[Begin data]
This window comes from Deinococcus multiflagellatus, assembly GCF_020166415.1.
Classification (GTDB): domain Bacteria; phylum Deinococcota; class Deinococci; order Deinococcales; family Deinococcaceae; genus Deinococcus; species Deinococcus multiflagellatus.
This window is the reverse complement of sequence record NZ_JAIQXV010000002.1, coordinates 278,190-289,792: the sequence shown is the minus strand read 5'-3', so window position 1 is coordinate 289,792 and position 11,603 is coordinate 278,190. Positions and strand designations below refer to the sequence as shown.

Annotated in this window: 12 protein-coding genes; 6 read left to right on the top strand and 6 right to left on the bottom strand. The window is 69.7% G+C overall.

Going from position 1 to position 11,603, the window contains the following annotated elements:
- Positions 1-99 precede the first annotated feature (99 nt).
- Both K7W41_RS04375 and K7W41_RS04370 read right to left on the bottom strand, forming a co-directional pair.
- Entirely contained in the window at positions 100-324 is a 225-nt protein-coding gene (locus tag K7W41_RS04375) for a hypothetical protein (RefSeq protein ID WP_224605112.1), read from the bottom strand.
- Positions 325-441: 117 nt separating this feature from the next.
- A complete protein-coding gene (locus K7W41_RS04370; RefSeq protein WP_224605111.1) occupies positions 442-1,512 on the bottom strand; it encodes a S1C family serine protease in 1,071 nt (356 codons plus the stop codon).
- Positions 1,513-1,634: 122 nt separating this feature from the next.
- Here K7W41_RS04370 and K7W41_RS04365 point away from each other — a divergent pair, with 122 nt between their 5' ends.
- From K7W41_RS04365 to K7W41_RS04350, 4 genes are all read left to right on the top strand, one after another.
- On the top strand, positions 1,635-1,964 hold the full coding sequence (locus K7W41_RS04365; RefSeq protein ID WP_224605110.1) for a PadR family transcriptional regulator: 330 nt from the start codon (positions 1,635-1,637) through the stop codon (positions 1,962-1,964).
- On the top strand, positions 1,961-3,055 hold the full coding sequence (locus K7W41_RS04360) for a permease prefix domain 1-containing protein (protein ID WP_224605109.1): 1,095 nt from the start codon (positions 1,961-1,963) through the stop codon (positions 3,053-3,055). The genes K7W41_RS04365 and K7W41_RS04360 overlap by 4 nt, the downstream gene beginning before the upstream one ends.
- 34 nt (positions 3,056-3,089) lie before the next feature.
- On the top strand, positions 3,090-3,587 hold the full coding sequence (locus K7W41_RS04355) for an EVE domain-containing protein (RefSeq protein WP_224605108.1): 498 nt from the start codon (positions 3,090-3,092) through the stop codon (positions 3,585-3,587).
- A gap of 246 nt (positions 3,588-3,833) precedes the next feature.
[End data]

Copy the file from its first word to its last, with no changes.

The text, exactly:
This window comes from Deinococcus multiflagellatus, assembly GCF_020166415.1.
Classification (GTDB): domain Bacteria; phylum Deinococcota; class Deinococci; order Deinococcales; family Deinococcaceae; genus Deinococcus; species Deinococcus multiflagellatus.
This window is the reverse complement of sequence record NZ_JAIQXV010000002.1, coordinates 278,190-289,792: the sequence shown is the minus strand read 5'-3', so window position 1 is coordinate 289,792 and position 11,603 is coordinate 278,190. Positions and strand designations below refer to the sequence as shown.

Annotated in this window: 12 protein-coding genes; 6 read left to right on the top strand and 6 right to left on the bottom strand. The window is 69.7% G+C overall.

Going from position 1 to position 11,603, the window contains the following annotated elements:
- Positions 1-99 precede the first annotated feature (99 nt).
- Both K7W41_RS04375 and K7W41_RS04370 read right to left on the bottom strand, forming a co-directional pair.
- Entirely contained in the window at positions 100-324 is a 225-nt protein-coding gene (locus tag K7W41_RS04375) for a hypothetical protein (RefSeq protein ID WP_224605112.1), read from the bottom strand.
- Positions 325-441: 117 nt separating this feature from the next.
- A complete protein-coding gene (locus K7W41_RS04370; RefSeq protein WP_224605111.1) occupies positions 442-1,512 on the bottom strand; it encodes a S1C family serine protease in 1,071 nt (356 codons plus the stop codon).
- Positions 1,513-1,634: 122 nt separating this feature from the next.
- Here K7W41_RS04370 and K7W41_RS04365 point away from each other — a divergent pair, with 122 nt between their 5' ends.
- From K7W41_RS04365 to K7W41_RS04350, 4 genes are all read left to right on the top strand, one after another.
- On the top strand, positions 1,635-1,964 hold the full coding sequence (locus K7W41_RS04365; RefSeq protein ID WP_224605110.1) for a PadR family transcriptional regulator: 330 nt from the start codon (positions 1,635-1,637) through the stop codon (positions 1,962-1,964).
- On the top strand, positions 1,961-3,055 hold the full coding sequence (locus K7W41_RS04360) for a permease prefix domain 1-containing protein (protein ID WP_224605109.1): 1,095 nt from the start codon (positions 1,961-1,963) through the stop codon (positions 3,053-3,055). The genes K7W41_RS04365 and K7W41_RS04360 overlap by 4 nt, the downstream gene beginning before the upstream one ends.
- 34 nt (positions 3,056-3,089) lie before the next feature.
- On the top strand, positions 3,090-3,587 hold the full coding sequence (locus K7W41_RS04355) for an EVE domain-containing protein (RefSeq protein WP_224605108.1): 498 nt from the start codon (positions 3,090-3,092) through the stop codon (positions 3,585-3,587).
- A gap of 246 nt (positions 3,588-3,833) precedes the next feature.